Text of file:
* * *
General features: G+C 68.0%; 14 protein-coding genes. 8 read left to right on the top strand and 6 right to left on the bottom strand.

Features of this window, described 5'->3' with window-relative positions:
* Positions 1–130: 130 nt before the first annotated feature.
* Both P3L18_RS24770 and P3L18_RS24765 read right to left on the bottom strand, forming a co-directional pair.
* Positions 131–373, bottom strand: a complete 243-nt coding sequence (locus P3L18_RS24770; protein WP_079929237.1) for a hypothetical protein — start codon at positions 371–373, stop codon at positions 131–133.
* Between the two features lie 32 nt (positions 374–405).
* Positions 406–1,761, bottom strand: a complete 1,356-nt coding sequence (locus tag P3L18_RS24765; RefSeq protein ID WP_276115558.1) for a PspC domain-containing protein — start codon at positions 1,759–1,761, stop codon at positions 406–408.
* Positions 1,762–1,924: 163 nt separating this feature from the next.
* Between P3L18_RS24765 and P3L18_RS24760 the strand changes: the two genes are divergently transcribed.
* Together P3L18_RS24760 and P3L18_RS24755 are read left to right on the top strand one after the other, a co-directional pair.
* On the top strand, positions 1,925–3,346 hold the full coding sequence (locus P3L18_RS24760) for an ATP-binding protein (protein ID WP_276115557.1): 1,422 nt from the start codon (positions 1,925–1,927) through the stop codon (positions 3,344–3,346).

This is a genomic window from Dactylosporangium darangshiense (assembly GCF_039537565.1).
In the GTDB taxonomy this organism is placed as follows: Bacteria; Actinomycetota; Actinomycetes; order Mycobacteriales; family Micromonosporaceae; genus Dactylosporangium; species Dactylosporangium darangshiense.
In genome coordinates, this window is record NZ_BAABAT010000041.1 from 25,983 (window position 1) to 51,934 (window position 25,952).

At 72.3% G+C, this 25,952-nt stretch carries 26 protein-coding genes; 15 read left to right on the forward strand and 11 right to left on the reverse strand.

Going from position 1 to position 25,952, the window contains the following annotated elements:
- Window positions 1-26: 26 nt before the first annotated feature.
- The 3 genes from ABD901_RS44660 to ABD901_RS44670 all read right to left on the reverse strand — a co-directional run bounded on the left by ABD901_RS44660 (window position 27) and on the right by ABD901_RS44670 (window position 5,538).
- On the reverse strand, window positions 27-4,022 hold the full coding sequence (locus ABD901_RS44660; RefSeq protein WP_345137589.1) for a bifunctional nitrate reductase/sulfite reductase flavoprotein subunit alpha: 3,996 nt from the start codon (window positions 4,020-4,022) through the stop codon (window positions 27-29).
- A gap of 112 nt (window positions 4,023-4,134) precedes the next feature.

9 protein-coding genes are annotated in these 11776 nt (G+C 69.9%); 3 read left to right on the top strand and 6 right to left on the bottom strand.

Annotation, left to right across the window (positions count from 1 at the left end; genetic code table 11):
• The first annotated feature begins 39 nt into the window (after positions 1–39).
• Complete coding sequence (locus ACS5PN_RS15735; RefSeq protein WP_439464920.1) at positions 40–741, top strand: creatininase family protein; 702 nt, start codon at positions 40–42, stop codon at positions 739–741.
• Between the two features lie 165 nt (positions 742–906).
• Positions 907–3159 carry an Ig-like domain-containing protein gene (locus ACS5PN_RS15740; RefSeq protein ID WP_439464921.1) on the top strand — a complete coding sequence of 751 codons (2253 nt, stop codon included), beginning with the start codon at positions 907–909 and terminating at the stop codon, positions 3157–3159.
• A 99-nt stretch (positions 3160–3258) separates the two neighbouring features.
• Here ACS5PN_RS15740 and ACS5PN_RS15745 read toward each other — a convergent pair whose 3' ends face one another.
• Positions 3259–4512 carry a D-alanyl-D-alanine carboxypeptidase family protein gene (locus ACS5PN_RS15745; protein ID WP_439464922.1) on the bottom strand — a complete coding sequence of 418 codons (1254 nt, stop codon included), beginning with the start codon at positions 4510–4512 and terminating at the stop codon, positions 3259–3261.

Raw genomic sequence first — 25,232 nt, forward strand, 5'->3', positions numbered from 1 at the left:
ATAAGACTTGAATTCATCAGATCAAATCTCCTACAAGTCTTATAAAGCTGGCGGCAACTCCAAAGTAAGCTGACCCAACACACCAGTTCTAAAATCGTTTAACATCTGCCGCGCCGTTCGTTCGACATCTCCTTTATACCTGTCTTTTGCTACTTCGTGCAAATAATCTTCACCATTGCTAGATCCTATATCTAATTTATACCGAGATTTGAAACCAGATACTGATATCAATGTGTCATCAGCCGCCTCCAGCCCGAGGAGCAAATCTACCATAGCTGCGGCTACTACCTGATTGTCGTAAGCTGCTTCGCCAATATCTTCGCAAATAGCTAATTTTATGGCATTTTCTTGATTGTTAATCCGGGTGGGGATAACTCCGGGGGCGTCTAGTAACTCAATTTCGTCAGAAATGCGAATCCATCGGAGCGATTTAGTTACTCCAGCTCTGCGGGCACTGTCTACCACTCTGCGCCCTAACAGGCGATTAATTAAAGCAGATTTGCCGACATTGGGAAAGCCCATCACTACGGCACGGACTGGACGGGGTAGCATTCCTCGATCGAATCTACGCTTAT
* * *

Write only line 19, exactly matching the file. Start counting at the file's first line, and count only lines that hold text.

- On the reverse strand, window positions 27-4,022 hold the full coding sequence (locus ABD901_RS44660; RefSeq protein WP_345137589.1) for a bifunctional nitrate reductase/sulfite reductase flavoprotein subunit alpha: 3,996 nt from the start codon (window positions 4,020-4,022) through the stop codon (window positions 27-29).